Five key inventions

The Chinese invented many important technologies and materials throughout history. Here is a small sample of five noteworthy inventions. Others include paper, porcelain, the abacus, ship rudders, trebuchets, and a mechanical clock tower. Check out this study set with flashcards and try the quiz.

 
 By G41rn8 - Own work, CC BY-SA 4.0, https://commons.wikimedia.org/w/index.php?curid=49245713

By G41rn8 - Own work, CC BY-SA 4.0, https://commons.wikimedia.org/w/index.php?curid=49245713

bronze casting

Bronze casting was an early technology developed in ancient China. The earliest known bronzes were made around 1700-1600 BC. The Bronze Age was an important era in early Chinese history, and we can learn something through surviving bronze vessels, bells and other objects. Many bronze vessels had animal figures or masks carved on them. These musical bells come from the Spring and Autumn Period (722-481 BC). This photograph is from a display at the Henan Provincial Museum in China.

By Image extracted from page 36 of The Canton Guide …, by Kerr, J. G. (John Glasgow). Original held and digitised by the British Library. Copied from Flickr. This file is from the Mechanical Curator collection, a set of over 1 million images scanned from out-of-copyright books and released to Flickr Commons by the British Library.View image on FlickrView all images from bookView catalogue entry for book.English | Français | +/−, Public Domain, https://commons.wikimedia.org/w/index.php?curid=32174277

 Printing

Chinese invented printing using carved wooden blocks during the Tang Dynasty (618-907 80). Characters were carved onto wooden blocks, which were layered with ink and then printed on paper. Paper was invented in China around 105 AD, made from mulberry bark and hemp fibers. As printing technology improved, multicolor printing in addition to black-and-white was developed. Movable type was invented in the 11th century, long before it was used in Europe.  

 By Joe Mabel, CC BY-SA 3.0, https://commons.wikimedia.org/w/index.php?curid=12881659

By Joe Mabel, CC BY-SA 3.0, https://commons.wikimedia.org/w/index.php?curid=12881659

Gunpowder

Gunpowder was invented in China in the 9th century, as people experimented with mixing three powders: sulfur, charcoal, and saltpeter. It is the world's earliest known chemical explosive. Based on this discovery, fireworks, firecrackers and gunpowder weapons were developed. Although Chinese mainly used gunpowder for peaceful purposes such as fireworks, the technology spread through the Middle East and then into Europe. Gunpowder would come to play a major role in the development of weaponry, and thus global history. Firecrackers are still important at Chinese holidays like the New Year.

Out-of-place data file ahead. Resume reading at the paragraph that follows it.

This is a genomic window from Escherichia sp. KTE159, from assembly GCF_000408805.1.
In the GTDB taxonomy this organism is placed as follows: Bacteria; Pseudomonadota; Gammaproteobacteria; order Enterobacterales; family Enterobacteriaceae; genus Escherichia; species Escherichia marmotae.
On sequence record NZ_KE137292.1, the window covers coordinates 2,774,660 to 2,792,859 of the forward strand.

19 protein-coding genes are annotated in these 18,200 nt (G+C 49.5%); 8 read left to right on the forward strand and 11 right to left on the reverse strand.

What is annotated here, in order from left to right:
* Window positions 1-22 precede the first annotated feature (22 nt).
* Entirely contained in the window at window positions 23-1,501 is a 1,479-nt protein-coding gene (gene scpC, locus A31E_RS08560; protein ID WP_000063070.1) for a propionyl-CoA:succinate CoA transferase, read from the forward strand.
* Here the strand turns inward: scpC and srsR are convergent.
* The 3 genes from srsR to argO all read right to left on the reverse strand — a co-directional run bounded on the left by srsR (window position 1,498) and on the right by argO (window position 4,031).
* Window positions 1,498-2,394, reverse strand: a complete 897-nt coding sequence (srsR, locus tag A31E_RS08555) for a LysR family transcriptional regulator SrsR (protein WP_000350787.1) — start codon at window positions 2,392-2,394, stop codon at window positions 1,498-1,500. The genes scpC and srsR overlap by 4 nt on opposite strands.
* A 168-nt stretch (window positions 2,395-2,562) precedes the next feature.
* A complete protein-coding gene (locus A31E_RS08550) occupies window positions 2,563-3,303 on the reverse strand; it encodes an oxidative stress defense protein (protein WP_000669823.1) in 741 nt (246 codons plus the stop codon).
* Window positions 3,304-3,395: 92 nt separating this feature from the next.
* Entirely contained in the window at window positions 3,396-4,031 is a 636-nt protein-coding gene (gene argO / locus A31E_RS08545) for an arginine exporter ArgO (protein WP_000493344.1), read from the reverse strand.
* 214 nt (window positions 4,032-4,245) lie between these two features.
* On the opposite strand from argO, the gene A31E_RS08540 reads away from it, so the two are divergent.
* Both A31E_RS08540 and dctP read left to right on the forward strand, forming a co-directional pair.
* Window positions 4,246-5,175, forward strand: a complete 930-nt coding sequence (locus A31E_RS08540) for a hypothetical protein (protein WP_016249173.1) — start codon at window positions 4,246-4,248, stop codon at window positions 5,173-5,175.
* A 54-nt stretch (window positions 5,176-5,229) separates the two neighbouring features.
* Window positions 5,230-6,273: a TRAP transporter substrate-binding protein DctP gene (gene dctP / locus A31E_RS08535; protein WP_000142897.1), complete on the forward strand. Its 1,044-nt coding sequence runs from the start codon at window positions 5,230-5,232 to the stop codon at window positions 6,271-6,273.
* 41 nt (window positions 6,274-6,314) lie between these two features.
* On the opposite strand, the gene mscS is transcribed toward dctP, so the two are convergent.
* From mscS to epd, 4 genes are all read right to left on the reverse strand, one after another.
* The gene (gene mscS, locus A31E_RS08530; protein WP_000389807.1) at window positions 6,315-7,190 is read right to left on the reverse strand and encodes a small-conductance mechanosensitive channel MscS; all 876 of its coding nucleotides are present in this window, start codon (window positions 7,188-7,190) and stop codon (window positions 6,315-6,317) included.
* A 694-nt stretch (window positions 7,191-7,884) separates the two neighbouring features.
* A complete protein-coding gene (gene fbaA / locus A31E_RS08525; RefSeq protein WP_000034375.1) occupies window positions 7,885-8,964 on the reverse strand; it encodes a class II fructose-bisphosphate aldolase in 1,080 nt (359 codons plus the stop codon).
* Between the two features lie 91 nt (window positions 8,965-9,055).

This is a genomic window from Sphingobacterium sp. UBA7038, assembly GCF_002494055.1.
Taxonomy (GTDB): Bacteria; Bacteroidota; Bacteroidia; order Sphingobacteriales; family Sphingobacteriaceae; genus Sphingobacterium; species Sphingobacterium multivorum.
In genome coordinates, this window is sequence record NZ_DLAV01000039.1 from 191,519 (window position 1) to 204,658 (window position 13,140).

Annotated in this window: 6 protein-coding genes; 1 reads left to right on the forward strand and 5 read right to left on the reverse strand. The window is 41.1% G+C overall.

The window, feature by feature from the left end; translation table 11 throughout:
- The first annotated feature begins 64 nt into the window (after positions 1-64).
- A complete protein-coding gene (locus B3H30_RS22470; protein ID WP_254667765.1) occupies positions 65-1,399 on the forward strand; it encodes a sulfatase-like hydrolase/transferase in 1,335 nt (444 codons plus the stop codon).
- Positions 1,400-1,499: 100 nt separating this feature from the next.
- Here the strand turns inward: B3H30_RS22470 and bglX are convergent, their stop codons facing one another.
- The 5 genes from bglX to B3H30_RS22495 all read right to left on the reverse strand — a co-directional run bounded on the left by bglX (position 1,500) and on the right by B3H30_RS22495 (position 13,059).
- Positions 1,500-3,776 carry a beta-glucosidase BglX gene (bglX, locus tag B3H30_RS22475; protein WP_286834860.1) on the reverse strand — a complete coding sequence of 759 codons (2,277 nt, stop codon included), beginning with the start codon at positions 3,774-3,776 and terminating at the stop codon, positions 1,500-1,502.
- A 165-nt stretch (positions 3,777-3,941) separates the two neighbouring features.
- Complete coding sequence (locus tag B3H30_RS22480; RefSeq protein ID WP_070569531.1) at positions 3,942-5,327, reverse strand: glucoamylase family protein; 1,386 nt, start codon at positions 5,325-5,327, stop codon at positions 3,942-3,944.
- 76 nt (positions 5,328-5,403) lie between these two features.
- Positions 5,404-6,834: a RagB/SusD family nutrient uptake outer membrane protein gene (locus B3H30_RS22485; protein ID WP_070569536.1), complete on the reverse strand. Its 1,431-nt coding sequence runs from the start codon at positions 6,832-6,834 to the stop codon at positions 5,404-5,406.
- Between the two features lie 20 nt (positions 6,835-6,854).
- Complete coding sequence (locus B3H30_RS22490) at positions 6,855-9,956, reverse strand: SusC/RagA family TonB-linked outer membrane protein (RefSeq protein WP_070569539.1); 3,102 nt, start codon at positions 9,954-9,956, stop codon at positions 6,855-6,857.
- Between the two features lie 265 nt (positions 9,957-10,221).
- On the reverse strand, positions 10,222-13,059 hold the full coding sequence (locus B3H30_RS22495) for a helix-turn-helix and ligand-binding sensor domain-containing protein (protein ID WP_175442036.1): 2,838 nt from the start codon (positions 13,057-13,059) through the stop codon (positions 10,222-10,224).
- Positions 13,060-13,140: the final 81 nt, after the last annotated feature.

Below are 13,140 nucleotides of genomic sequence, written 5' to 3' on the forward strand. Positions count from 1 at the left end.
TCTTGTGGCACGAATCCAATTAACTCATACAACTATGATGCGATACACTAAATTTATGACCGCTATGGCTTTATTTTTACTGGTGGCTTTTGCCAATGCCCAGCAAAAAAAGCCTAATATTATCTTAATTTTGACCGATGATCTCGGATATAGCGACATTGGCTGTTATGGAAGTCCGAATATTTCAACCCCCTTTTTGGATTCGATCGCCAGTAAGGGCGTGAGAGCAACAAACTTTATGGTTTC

By Meister nach Chang Hsüan - The Yorck Project: 10.000 Meisterwerke der Malerei. DVD-ROM, 2002. ISBN 3936122202. Distributed by DIRECTMEDIA Publishing GmbH., Public Domain, https://commons.wikimedia.org/w/index.php?curid=155372

By Meister nach Chang Hsüan - The Yorck Project: 10.000 Meisterwerke der Malerei. DVD-ROM, 2002. ISBN 3936122202. Distributed by DIRECTMEDIA Publishing GmbH., Public Domain, https://commons.wikimedia.org/w/index.php?curid=155372

silk

Archaeological evidence shows Chinese were raising silkworms in prehistoric times, and Chinese invented silk, a glossy and strong cloth of great beauty, at least as early as 1300 BC. Silk thread is spun from the cocoons of the silkworm, and woven into cloth. Chinese silk was especially prized in Europe and America. Silk was one of the products traded on the famous Silk Road that connected China with the Mediterranean. Early American traders sailed to China to obtain silk, tea, porcelain and other luxuries, trading goods like furs and ginseng in exchange. Salem, Massachusetts and Boston were important hubs for this trade.

 Mariner's compass  Unknown circa 1760     © National Maritime Museum Collections   Read more at http://collections.rmg.co.uk/collections/objects/42453.html#xQzkg4k81jKAJPo7.99

Mariner's compass

Unknown
circa 1760

 

© National Maritime Museum Collections


Read more at http://collections.rmg.co.uk/collections/objects/42453.html#xQzkg4k81jKAJPo7.99

magnetic compass

The magnetic compass was invented in China and became an essential navigational tool for sailors. Early Chinese compasses used heated iron, but magnetized lodestone compasses were used by the 12th century. The compass needle lines up on a north-south axis, allowing users to find cardinal directions. It was thus a crucial aid in navigation, especially at sea. Long before Columbus sailed to the New World in 1492, China's great Admiral Zheng Ho launched a series of naval expeditions in 1405, with massive Armadas that sailed as far as Africa.


For fun, view this video of an automation clock built around 1790 in the Chinese imperial workshop for the Emperor's palace.